In Mitchell v. Mitchell, 73 Conn. 303, 308, 47 A. 325, we had before us a testamentary provision for a gift to a certain person and his children but if one or more of the children had died "leaving issue of his or her body, such issue shall receive the same portion that his or her parent would be entitled to if living"; we construed the word issue as meaning children, merely stating, "It includes only such issue as can take from a parent, i.e. children"; but no authority is cited and no definite rule of interpretation adopted.Summary of this case from Dolbeare v. Dolbeare
A testator who died in 1886 provided that all of his property, subject to a life annuity to his widow, should be held in trust until January 1st, 1900, when it was to be distributed as directed by subsequent clauses of his will. One of these clauses (10) gave to L "and his children, in equal portions, two fifths of all of my estate after the closing of the trust, to have and to hold unto them and their heirs forever. But if one or more of the said four children of L shall have died leaving issue of his or her body, said issue shall receive the same portion that his or her parent would be entitled to if living." At the testator's death L had four children, one of whom, N, died in 1892, leaving children. In 1895 L remarried and had another child, born in March, 1897, who is still living. L died in July, 1897, intestate, leaving his widow and said five children. In a suit to construe the will it was held: 1. That no part of the property was intestate.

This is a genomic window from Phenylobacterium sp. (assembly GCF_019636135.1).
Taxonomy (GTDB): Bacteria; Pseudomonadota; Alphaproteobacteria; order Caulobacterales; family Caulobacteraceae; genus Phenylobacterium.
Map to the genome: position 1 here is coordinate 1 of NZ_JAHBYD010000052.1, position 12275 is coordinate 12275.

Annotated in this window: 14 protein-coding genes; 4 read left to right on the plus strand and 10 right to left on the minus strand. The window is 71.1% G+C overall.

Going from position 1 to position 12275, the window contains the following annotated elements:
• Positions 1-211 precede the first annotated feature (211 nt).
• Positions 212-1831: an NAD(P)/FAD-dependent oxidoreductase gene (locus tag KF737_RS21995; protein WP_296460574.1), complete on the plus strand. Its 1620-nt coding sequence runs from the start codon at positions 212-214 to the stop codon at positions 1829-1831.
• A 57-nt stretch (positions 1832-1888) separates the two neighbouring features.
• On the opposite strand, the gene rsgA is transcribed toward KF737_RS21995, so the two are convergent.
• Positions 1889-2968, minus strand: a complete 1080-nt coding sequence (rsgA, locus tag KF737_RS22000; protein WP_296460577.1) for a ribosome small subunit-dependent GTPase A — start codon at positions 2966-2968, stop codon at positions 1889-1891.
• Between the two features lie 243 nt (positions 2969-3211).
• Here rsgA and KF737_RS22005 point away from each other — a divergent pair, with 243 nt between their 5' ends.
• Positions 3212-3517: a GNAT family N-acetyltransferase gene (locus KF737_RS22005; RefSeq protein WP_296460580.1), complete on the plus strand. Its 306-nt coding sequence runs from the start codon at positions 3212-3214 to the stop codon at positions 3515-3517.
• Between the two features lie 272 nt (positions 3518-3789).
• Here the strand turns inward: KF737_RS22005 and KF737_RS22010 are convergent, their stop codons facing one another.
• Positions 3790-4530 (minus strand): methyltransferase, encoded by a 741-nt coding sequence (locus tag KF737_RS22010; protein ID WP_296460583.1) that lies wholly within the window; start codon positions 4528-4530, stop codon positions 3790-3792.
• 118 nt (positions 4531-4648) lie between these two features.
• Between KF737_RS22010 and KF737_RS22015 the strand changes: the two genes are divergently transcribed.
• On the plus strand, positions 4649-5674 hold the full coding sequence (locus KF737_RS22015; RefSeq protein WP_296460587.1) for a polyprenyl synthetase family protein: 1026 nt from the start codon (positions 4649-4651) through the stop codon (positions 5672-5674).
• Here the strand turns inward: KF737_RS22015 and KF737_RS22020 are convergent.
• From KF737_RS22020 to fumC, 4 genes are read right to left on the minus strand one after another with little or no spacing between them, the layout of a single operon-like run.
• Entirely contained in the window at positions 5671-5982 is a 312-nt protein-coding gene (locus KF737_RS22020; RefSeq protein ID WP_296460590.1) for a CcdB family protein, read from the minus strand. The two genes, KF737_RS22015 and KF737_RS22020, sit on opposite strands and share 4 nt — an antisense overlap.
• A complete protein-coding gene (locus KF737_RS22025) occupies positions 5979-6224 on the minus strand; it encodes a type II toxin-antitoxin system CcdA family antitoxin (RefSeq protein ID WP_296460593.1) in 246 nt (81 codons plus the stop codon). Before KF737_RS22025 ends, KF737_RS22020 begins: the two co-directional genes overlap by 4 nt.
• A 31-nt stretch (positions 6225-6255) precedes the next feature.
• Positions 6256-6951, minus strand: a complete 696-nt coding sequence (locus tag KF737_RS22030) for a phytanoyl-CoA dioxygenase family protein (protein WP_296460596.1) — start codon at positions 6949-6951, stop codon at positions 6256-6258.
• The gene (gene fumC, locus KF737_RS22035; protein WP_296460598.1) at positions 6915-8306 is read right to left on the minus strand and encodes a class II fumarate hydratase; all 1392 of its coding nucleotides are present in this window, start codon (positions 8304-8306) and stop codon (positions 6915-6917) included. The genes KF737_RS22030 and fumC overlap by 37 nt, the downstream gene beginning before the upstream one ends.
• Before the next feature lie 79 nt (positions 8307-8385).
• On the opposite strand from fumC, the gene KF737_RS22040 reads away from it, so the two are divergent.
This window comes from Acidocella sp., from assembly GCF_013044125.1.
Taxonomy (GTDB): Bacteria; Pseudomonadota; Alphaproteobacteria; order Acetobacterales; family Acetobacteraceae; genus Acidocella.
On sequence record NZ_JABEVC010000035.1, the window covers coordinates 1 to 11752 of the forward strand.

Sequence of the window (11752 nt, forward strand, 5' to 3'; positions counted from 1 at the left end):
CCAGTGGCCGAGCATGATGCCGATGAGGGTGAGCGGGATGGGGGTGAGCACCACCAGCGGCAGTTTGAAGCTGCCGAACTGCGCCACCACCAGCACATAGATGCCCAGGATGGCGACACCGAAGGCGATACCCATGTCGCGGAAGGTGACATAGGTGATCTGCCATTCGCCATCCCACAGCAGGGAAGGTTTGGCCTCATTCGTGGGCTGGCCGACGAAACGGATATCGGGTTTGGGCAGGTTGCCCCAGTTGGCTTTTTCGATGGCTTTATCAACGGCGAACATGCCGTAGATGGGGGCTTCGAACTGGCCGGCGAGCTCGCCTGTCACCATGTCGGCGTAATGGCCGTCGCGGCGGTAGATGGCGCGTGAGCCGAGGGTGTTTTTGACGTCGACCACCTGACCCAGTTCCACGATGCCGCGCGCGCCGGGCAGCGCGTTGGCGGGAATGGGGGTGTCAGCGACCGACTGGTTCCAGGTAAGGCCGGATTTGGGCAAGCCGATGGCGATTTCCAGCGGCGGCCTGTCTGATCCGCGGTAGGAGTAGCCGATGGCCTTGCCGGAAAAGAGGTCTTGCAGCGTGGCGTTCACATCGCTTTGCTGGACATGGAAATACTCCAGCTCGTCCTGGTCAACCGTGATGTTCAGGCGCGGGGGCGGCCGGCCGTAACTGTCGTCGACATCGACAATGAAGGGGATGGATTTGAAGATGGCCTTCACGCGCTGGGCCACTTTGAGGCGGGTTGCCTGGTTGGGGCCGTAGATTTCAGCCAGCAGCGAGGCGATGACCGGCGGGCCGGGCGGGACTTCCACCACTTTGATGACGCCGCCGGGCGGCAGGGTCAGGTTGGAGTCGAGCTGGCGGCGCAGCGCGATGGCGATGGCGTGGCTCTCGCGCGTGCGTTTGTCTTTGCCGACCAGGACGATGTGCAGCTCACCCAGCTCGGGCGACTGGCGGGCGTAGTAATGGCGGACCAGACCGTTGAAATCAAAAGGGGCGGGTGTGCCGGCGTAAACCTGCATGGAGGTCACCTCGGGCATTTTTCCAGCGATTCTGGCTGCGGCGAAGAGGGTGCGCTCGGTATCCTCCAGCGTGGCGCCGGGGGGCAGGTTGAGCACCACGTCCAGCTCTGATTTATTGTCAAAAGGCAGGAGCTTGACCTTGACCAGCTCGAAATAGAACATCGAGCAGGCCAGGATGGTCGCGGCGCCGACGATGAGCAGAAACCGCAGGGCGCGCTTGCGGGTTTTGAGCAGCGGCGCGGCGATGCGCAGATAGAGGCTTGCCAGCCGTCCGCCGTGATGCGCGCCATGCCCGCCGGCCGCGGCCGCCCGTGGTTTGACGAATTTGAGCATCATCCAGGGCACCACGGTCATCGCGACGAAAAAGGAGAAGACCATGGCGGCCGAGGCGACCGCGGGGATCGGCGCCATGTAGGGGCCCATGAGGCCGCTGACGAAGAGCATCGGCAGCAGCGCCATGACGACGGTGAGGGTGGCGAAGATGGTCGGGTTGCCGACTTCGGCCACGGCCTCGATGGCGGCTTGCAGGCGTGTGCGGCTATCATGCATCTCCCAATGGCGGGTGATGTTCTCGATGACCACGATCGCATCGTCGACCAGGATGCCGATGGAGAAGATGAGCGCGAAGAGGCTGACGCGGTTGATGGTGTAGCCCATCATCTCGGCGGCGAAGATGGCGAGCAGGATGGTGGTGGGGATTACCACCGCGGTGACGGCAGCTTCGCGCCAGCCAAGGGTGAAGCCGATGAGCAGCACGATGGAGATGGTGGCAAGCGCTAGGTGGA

2. That upon the testator's death the two fifths in question vested in L and his four children, equally, as tenants in common; and that they took as a class which opened to let in the child born afterwards but before the class gift took effect in point of enjoyment. 3. That by the "issue" of a deceased legatee, the testator meant his or her children, under which provision N's children took her share. 4. That L's widow had no interest in any of the property of the testator, although she would be entitled to her statutory share in so much of it as might thereafter be distributed to and become part of her deceased husband's estate. A legacy to a class embraces all those who fall within it at the time the legacy takes effect in point of enjoyment.
Argued October 3d 1900
Decided November 1st, 1900.
SUIT to determine the construction of the will of Elizur Mitchell of Southbury, deceased, brought to the Superior Court in Litchfield County and reserved by that court, Elmer, J., upon the facts alleged in the complaint, for the consideration and advice of this court.
The case is sufficiently stated in the opinion.
James Huntington and Arthur D. Warner, for the executor.
Hugh M. Alcorn, for Mary E. and Benjamin Ward Mitchell.
Robert E. DeForest, for David M. Mitchell et al.
George D. Watrous and Harry G. Day, for Helen W. Brooks.
The complaint in this case asks the advice of the Superior Court as to the distribution of the estate of Elizur Mitchell, pursuant to his will, to the several persons claiming thereunder; and the questions are reserved for this court.